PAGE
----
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Economy set to shrink by 11pc after January ruined by Covid

The Telegraph logo The Telegraph 07/03/2021 Russell Lynch, Hannah Boland
Closed shops and restaurants © Provided by The Telegraph Closed shops and restaurants

Official figures will this week show that Britain suffered its biggest setback since April 2020 after the third lockdown crushed growth and forced thousands of companies to shut.

Forecasters are braced for a 5pc slide in January output in estimates this week – the worst performance since the first full month of the first lockdown when GDP plunged a record 18.3pc.

The latest dismal statistics will leave the economy some 11pc below its pre-pandemic heights, equivalent to more than £200bn of lost output.

The forecasts underline the urgency of the Chancellor’s latest £65bn cash injection into support schemes unveiled in the Budget, through the extension of taxpayer-funded furlough until September and a raft of extra grants for businesses. An estimated 6m workers are currently furloughed, with shops, pubs and restaurants all closed and most offices standing empty.

Official figures have already shown that retail sales slid almost 9pc in January, as the shuttering of stores pushed the share of online shopping to a record 35.2pc. George Buckley, chief UK economist at Nomura, predicted an even sharper 7pc fall in output. He highlighted Office for National Statistics surveys showing a similar number of firms had paused trading as in June last year.


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Mr Buckley added: “The closure of the schools will also be a factor as some people would not have been able to work. This lockdown is much tougher than the one we had in November.”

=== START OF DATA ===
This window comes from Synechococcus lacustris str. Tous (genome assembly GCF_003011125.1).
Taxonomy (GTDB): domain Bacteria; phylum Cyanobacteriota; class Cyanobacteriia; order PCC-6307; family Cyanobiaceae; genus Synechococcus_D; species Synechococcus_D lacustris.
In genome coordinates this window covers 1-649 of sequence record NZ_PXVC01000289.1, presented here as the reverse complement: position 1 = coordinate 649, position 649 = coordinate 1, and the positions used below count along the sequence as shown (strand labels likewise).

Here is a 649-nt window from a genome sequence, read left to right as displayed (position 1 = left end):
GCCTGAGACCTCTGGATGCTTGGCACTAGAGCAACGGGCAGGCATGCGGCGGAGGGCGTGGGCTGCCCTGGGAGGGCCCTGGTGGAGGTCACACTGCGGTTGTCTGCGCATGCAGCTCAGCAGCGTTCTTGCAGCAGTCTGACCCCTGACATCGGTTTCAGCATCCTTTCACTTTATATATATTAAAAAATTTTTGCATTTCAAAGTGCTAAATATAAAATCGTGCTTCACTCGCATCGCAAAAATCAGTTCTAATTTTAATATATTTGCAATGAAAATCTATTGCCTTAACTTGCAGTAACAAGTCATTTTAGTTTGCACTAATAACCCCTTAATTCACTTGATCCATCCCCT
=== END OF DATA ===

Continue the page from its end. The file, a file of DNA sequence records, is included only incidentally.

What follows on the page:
The figures will come after a torrid year for the UK economy, which in 2020 suffered its worst annual fall in GDP since the Great Frost of 1709 brought economic activity to a halt.

The economy contracted by 9.9pc in 2020, significantly more than during the financial crisis, which knocked GDP by 4.3pc in 2009. The drop was far worse than recessions in the Seventies, Eighties and Nineties, which led to contractions of around 3pc.

The UK has been particularly hard hit compared to other major European nations, with only Spain recording a larger drop in GDP. In France, GDP fell by 8.3pc last year. In Italy, it was down 8.9pc.

However, economists have suggested there is some cause for optimism for the UK economy over the rest of the year given world-leading vaccine rollout. Ahead of the GDP release last month, Bank of England chief economist Andy Haldane said the economy was “poised like a coiled spring”, and that “a year from now, annual growth could be in double-digits”.

Separate figures will also give the first official verdict on the impact of Britain’s trade deal with the EU, although exports are likely to have been hit harder than imports due to the phased introduction of UK checks compared to the EU. The Bank of England expects the initial disruption to knock 1pc off GDP in the first quarter.

James Smith, an economist at ING, said: “The change in trade terms is clearly causing considerable issues for firms and could get more challenging in the near-term as the UK prepares to phase in customs checks between April and July. We think this higher cost burden will hold back investment and hiring in the recovery phase.”

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